Water is not the same as water
Posted on: Jun 1, 2018
Water molecules exist in two different forms with almost identical physical properties. For the first time, researchers have succeeded in separating the two forms to show that they can exhibit different chemical reactivities. These results were reported by researchers from the University of Basel and their colleagues in Hamburg in the scientific journal Nature Communications.
From a chemical perspective, water is a molecule in which a single oxygen atom is linked to two hydrogen atoms. It is less well known that water exists in two different forms (isomers) at the molecular level. The difference lies in the relative orientation of the nuclear spins of the two hydrogen atoms. Depending on whether the spins are aligned in the same or opposite direction, one refers to ortho- or para-water.
Experiments with sorted water molecules
The research group headed by Professor Stefan Willitsch from the University of Basel’s Department of Chemistry has investigated how the two forms of water differ in terms of their chemical reactivity – their ability to undergo a chemical reaction. Both isomers have almost identical physical properties which makes their separation particularly challenging.
This separation was made possible by a method based on electric fields developed by Professor Jochen Küpper from the Hamburg Center for Free-Electron Laser Science. Using this approach, the researchers were able to initiate controlled reactions between the “pre-sorted” water isomers and ultracold diazenylium ions (“protonated nitrogen”) held in a trap. During this process, a diazenylium ion transfers its proton to a water molecule. This reaction is also observed in the chemistry of interstellar space.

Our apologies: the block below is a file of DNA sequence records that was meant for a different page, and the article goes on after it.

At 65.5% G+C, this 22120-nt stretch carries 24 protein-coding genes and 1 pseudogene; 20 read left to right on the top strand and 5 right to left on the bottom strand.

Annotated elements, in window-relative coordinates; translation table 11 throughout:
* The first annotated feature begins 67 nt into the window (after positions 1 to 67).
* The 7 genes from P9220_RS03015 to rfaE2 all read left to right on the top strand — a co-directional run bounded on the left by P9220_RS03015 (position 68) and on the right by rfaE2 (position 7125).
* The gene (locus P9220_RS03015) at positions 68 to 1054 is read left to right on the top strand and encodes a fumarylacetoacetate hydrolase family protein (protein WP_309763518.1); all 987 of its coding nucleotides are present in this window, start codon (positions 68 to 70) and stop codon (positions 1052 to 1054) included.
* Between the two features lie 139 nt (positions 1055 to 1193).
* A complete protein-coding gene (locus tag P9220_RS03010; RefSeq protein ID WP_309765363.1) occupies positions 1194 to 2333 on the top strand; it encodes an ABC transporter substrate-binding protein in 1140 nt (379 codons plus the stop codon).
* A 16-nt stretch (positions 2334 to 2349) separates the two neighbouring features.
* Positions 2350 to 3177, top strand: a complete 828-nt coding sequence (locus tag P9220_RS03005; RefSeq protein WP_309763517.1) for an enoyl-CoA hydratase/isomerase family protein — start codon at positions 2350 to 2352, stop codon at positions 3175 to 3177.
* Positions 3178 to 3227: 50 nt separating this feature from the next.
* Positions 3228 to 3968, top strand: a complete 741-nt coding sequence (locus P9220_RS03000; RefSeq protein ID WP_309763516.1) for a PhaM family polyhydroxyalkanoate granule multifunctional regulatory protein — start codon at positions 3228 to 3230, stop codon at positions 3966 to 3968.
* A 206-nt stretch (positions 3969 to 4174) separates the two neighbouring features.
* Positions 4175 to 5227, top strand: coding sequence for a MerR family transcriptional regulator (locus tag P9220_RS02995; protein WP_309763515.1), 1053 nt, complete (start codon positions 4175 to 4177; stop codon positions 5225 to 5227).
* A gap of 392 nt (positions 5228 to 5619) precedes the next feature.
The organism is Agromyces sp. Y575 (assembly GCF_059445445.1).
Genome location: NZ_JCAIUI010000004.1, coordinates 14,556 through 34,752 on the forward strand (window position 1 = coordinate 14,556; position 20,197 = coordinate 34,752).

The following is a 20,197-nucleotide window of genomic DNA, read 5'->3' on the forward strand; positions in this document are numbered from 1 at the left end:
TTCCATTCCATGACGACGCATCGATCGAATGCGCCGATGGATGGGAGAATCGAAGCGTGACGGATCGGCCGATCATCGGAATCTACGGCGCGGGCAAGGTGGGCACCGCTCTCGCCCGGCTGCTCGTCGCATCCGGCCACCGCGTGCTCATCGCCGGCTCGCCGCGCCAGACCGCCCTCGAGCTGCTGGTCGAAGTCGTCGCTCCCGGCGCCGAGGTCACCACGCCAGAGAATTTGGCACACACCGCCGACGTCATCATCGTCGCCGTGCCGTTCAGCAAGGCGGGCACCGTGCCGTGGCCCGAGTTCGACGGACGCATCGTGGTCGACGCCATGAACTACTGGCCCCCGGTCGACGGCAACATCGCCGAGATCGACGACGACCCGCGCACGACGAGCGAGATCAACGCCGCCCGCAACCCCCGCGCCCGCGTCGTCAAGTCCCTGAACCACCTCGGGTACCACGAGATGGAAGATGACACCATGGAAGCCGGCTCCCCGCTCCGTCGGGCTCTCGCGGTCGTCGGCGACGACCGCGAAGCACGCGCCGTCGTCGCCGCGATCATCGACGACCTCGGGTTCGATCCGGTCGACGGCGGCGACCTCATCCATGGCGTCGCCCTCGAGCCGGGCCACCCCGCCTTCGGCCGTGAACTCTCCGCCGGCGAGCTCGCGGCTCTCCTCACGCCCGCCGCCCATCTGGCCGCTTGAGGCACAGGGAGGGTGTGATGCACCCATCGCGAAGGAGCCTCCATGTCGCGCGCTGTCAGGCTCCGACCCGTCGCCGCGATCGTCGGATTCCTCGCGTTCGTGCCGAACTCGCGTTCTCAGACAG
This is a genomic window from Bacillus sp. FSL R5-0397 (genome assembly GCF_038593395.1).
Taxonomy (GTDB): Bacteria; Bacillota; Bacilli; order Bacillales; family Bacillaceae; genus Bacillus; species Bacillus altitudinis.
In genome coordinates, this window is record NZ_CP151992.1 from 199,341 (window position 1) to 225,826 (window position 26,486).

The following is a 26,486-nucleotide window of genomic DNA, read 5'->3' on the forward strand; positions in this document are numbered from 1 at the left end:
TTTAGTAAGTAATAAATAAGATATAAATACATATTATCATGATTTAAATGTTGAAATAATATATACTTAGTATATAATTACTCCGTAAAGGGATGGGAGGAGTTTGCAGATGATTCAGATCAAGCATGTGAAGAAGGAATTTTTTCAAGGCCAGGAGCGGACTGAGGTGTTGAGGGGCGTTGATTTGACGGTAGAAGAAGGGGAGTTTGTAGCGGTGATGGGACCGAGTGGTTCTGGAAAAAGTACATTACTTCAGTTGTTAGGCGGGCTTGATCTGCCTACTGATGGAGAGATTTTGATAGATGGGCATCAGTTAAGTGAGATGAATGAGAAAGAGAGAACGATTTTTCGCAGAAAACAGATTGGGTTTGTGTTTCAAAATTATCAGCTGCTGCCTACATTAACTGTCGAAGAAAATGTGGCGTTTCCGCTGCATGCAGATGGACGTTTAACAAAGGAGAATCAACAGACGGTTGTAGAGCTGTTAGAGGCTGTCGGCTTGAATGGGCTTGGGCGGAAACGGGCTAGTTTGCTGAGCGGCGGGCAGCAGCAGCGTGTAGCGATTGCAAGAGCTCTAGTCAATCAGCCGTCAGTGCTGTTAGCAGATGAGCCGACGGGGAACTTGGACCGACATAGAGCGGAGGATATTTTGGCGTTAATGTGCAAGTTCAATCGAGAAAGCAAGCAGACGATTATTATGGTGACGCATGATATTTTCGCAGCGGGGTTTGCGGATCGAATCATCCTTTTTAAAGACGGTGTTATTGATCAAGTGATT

It was demonstrated that para-water reacts about 25% faster than ortho-water. This effect can be explained in terms of the nuclear spin also influencing the rotation of the water molecules. As a result, different attractive forces act between the reaction partners. Para-water is able to attract its reaction partner more strongly than the ortho-form, which leads to an increased chemical reactivity. Computer simulations confirmed these experimental findings.
In their experiments, the researchers worked with molecules at very low temperatures close to the absolute zero point (about –273°C). These are ideal conditions to precisely prepare individual quantum states and define the energy content of the molecules, and to cause a controlled reaction between them. Willitsch explains the experimental approach: “The better one can control the states of the molecules involved in a chemical reaction, the better the underlying mechanisms and dynamics of a reaction can be investigated and understood.”